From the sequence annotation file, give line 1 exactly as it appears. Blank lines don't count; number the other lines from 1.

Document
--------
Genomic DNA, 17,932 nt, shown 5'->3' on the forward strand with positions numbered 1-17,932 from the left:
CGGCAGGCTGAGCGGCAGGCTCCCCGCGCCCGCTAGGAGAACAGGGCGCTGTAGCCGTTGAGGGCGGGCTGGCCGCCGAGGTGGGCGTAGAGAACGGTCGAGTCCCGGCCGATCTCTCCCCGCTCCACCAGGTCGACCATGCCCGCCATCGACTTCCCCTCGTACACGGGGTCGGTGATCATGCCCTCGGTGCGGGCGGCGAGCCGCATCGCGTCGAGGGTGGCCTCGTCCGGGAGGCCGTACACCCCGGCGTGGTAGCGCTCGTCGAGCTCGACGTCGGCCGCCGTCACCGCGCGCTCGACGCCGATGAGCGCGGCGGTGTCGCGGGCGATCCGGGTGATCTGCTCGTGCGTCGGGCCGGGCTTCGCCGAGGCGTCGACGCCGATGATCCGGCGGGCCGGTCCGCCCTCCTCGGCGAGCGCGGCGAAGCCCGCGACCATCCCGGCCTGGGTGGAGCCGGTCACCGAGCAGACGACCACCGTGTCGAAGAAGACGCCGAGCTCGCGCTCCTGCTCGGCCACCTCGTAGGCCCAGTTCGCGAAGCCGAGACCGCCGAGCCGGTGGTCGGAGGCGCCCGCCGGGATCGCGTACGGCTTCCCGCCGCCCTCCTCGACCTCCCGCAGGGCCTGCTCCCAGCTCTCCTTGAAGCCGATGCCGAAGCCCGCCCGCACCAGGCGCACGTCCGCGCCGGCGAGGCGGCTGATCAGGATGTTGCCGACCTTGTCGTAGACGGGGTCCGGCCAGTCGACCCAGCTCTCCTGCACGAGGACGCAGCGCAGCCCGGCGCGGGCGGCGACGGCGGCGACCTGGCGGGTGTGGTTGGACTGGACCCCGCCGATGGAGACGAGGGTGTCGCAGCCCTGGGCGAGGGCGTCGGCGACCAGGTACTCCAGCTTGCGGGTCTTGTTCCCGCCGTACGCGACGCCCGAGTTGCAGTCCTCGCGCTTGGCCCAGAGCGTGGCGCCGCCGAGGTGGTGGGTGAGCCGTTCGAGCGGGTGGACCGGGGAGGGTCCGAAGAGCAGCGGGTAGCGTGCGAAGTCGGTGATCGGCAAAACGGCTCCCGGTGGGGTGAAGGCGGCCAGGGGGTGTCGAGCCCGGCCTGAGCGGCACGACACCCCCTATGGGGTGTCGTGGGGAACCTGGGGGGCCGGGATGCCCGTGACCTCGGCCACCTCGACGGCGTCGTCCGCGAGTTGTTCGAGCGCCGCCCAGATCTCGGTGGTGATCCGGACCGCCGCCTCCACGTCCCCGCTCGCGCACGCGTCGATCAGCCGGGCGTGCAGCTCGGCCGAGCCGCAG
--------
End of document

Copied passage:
Genomic DNA, 17,932 nt, shown 5'->3' on the forward strand with positions numbered 1-17,932 from the left: